Order of using pectic enzyme and campden tablets

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aidan

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I'm making plum wine. The process I've followed so far is mash the fruit, treat with campden tablets and wait 8 hours, add pectic enzyme and wait for 12-24 hours, then extract the juice by squeezing small batches through a muslin bag, then pitch yeast.

All of the information I've read online and in this forum suggests treating fruit with campden tablets before adding pectic enzyme - is a reason for doing it in that order? It would seem more logical to me to put the pectic enzyme to work on the fruit first then extract the juice from the fruit and treat the resulting juice with campden tablets because of potential for contamination during the hands on squeezing process. Would that way work better or is there a reason for treating with sulphites first? Or do the sulphites keep protecting the must 24 hours later throughout the extraction process?
 

freqflyer

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The fruit is treated with Camden tablets immediately to kill any unwanted yeast/bacteria on the fruit that could cause it to spoil. Wash your hands and you won't contaminate anything.
 

aidan

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The fruit is treated with Camden tablets immediately to kill any unwanted yeast/bacteria on the fruit that could cause it to spoil. Wash your hands and you won't contaminate anything.
Thanks for that. Do the sulphites continue to protect the must for some considerable time?
 

Turock

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aidan--the reason for it is because the campden tabs--SO2-- will inactivate the pectic enzyme. That's why timing of the addition of the two is important. Also, tannin, bentonite can inactivate any enzyme you might be using. So you should add something like these after the enzyme has done its job.

Before you put your hands into the vat, you can wash them in a solution of SO2--if you choose to.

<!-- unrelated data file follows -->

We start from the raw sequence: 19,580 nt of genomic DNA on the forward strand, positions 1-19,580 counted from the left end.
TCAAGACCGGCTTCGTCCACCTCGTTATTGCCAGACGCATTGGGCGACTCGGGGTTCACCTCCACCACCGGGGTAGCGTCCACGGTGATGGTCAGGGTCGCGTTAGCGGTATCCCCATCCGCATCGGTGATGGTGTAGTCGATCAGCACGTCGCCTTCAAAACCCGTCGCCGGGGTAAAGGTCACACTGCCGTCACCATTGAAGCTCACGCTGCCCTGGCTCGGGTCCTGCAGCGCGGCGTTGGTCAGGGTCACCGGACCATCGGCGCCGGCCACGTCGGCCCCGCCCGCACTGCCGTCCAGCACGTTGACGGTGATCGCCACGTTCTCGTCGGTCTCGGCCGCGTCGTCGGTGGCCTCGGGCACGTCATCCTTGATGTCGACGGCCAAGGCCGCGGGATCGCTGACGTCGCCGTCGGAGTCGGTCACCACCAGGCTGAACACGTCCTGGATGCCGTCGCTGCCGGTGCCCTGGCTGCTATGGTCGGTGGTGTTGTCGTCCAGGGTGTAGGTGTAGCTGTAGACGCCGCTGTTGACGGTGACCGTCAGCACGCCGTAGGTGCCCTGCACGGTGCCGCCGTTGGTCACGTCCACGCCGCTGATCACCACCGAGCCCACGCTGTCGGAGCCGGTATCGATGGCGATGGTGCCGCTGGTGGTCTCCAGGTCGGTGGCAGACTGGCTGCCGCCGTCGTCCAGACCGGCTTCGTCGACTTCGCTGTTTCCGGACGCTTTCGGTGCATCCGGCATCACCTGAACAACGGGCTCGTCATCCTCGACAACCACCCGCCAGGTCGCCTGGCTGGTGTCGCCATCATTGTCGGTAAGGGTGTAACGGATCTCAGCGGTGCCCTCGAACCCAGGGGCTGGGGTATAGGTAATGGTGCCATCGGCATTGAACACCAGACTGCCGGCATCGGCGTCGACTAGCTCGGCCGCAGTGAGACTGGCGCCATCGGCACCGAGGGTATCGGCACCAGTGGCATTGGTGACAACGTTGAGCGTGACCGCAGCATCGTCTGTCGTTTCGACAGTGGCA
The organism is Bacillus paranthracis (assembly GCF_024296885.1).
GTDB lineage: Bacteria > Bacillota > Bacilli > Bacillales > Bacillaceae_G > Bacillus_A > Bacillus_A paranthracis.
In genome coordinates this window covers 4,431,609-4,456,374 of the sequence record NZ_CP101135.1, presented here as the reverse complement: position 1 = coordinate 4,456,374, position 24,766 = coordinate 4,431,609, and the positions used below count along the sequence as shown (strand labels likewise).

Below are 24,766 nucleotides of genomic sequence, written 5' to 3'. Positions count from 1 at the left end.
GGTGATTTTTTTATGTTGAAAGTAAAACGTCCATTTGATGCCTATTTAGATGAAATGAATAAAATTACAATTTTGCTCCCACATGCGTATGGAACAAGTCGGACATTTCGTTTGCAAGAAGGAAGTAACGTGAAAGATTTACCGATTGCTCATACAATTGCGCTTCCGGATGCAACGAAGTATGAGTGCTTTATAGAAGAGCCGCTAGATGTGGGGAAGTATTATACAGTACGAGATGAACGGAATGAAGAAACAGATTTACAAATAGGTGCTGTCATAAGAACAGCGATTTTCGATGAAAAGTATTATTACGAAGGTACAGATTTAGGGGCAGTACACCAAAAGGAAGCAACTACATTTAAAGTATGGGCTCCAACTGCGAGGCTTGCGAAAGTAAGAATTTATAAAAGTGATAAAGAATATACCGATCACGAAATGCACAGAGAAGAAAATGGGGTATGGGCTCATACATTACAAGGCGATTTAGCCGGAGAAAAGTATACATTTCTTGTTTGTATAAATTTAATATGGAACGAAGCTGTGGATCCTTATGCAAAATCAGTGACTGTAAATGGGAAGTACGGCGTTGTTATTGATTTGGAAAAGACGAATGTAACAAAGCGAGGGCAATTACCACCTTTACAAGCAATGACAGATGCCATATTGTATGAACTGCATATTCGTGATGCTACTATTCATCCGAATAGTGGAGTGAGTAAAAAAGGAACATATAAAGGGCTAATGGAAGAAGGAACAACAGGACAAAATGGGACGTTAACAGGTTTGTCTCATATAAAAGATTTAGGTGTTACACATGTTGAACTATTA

You have to treat the must with SO2 to control native flora that is usually present on fruit and grapes because you don't want bacteria to be in competition with the yeast for nutrient.
 

Runningwolf

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Thanks for that. Do the sulphites continue to protect the must for some considerable time?
Hey Aidan do yourself a favor and never buy campden tablets again. Buy fresh k-meta powder. Dilute it in a ounce of water and stir it in. It will be easier to mix into the wine ensuring you're protecting the entire batch.

As to your question, if the wine requires 35ppm of S02 I always add an extra 20% of meta. A percentage of your free S02 will become bound but you won't know exactly how much without testing it again in about 3-5 days. Remember each time you rack, filter or bottle your wine you'll lose more free S02.
 

aidan

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Thanks for the responses guys. I've gathered the sulphites will continue to protect the must/wine against oxidation for a considerable time but does it also continue to protect it from micro-organisms?
 

Turock

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As Runningwolf was saying to you----the SO2 binds up with a number of components in the wine and the bound SO2 does not offer protection. Only FREE SO2 offers protection. So depending on the PH of the wine, you add SO2 to bring it up to the level you need. The best way to know how much SO2 you have is to test your wine at the first racking of debris, as most of the SO2 you used before the ferment is now bound. The Vinmetrica 100 is a very good tester for this. Don't over-rack your wine. One or two rackings is usually enough to be free of heavy debris. Some people rack their wines way too much.
 

Ernest T Bass

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A old wine maker at a winery told me to never add two things at the same time, add one and the next day add another, what's the hurry.
 

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